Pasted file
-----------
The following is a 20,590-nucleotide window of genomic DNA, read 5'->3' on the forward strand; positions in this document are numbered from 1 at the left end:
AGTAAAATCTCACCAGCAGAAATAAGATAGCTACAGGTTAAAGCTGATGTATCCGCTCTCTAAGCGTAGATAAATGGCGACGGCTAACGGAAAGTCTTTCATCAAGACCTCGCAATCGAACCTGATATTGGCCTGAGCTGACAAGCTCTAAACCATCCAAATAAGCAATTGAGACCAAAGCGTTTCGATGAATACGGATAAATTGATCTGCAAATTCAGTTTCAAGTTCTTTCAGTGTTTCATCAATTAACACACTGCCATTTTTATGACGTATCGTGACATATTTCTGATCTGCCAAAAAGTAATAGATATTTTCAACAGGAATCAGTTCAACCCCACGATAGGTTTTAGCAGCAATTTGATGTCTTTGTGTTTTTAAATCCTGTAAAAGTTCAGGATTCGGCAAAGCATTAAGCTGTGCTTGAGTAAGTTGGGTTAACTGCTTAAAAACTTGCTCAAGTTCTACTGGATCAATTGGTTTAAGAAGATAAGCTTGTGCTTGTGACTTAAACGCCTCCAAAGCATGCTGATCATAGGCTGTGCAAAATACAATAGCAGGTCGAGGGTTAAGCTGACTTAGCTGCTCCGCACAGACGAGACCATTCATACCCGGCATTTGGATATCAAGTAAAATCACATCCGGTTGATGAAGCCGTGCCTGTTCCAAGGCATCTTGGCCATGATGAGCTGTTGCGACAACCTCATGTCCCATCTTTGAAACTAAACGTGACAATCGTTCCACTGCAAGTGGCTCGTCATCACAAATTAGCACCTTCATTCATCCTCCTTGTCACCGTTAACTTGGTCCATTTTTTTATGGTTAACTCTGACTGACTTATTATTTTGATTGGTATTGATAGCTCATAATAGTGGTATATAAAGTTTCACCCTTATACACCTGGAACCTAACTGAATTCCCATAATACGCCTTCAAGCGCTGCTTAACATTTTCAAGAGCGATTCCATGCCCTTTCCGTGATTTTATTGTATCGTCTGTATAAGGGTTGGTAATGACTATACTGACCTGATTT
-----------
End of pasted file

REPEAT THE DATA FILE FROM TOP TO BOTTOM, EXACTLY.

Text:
The following is a 20,590-nucleotide window of genomic DNA, read 5'->3' on the forward strand; positions in this document are numbered from 1 at the left end:
AGTAAAATCTCACCAGCAGAAATAAGATAGCTACAGGTTAAAGCTGATGTATCCGCTCTCTAAGCGTAGATAAATGGCGACGGCTAACGGAAAGTCTTTCATCAAGACCTCGCAATCGAACCTGATATTGGCCTGAGCTGACAAGCTCTAAACCATCCAAATAAGCAATTGAGACCAAAGCGTTTCGATGAATACGGATAAATTGATCTGCAAATTCAGTTTCAAGTTCTTTCAGTGTTTCATCAATTAACACACTGCCATTTTTATGACGTATCGTGACATATTTCTGATCTGCCAAAAAGTAATAGATATTTTCAACAGGAATCAGTTCAACCCCACGATAGGTTTTAGCAGCAATTTGATGTCTTTGTGTTTTTAAATCCTGTAAAAGTTCAGGATTCGGCAAAGCATTAAGCTGTGCTTGAGTAAGTTGGGTTAACTGCTTAAAAACTTGCTCAAGTTCTACTGGATCAATTGGTTTAAGAAGATAAGCTTGTGCTTGTGACTTAAACGCCTCCAAAGCATGCTGATCATAGGCTGTGCAAAATACAATAGCAGGTCGAGGGTTAAGCTGACTTAGCTGCTCCGCACAGACGAGACCATTCATACCCGGCATTTGGATATCAAGTAAAATCACATCCGGTTGATGAAGCCGTGCCTGTTCCAAGGCATCTTGGCCATGATGAGCTGTTGCGACAACCTCATGTCCCATCTTTGAAACTAAACGTGACAATCGTTCCACTGCAAGTGGCTCGTCATCACAAATTAGCACCTTCATTCATCCTCCTTGTCACCGTTAACTTGGTCCATTTTTTTATGGTTAACTCTGACTGACTTATTATTTTGATTGGTATTGATAGCTCATAATAGTGGTATATAAAGTTTCACCCTTATACACCTGGAACCTAACTGAATTCCCATAATACGCCTTCAAGCGCTGCTTAACATTTTCAAGAGCGATTCCATGCCCTTTCCGTGATTTTATTGTATCGTCTGTATAAGGGTTGGTAATGACTATACTGACCTGATTT